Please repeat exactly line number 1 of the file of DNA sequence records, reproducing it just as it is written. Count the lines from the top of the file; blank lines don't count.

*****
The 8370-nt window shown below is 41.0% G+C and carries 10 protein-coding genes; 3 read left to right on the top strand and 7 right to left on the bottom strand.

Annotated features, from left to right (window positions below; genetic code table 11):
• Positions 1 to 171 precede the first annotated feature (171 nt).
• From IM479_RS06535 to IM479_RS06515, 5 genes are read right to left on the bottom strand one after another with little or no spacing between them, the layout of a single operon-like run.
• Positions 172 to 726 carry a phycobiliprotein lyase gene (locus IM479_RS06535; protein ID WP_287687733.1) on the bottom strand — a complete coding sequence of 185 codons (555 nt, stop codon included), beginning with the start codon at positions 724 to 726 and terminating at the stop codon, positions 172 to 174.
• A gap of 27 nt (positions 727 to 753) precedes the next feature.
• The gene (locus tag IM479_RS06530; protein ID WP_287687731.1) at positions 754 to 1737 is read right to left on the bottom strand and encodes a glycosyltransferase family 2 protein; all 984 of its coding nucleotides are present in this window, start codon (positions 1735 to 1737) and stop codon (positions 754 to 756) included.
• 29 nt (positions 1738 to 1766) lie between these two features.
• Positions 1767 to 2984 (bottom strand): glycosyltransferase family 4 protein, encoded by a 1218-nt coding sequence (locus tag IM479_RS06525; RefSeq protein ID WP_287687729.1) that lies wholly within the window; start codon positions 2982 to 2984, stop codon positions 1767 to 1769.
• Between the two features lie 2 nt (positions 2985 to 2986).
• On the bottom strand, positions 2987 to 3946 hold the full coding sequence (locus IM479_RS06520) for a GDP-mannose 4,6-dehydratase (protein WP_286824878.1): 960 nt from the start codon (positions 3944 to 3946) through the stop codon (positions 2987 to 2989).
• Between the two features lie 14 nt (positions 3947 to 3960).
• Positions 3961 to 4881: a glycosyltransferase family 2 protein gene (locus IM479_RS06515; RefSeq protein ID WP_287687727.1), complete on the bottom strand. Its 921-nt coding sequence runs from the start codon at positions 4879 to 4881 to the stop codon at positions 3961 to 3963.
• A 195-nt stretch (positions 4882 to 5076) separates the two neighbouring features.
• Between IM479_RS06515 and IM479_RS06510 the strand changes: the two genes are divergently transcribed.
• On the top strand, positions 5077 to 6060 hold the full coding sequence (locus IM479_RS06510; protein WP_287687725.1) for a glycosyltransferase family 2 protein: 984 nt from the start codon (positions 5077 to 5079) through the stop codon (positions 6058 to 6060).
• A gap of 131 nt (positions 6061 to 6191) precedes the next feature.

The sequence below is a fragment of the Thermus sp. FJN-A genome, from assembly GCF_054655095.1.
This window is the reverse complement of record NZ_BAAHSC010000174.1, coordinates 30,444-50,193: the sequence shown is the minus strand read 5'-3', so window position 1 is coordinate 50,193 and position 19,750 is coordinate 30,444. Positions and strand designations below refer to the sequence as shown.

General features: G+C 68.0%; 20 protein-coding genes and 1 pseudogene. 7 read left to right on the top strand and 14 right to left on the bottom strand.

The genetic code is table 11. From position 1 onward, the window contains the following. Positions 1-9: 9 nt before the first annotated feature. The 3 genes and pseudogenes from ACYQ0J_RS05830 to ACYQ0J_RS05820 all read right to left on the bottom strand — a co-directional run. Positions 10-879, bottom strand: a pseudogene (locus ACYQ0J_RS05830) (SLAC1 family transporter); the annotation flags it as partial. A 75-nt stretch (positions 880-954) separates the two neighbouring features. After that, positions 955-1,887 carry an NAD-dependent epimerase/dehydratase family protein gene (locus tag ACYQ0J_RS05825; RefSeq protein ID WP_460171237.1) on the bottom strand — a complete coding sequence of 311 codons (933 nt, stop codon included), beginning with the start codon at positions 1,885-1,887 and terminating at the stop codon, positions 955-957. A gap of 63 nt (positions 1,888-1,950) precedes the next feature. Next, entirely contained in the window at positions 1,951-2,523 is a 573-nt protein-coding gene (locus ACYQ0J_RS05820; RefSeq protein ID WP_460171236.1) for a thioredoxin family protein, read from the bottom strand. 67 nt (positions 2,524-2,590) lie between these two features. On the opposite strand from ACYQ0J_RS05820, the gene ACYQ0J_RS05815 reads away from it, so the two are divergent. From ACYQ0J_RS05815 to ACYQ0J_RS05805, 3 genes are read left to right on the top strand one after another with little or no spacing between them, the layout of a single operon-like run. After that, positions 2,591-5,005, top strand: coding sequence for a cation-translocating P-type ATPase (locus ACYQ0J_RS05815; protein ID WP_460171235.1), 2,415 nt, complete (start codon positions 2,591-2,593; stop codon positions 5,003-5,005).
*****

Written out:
The 8370-nt window shown below is 41.0% G+C and carries 10 protein-coding genes; 3 read left to right on the top strand and 7 right to left on the bottom strand.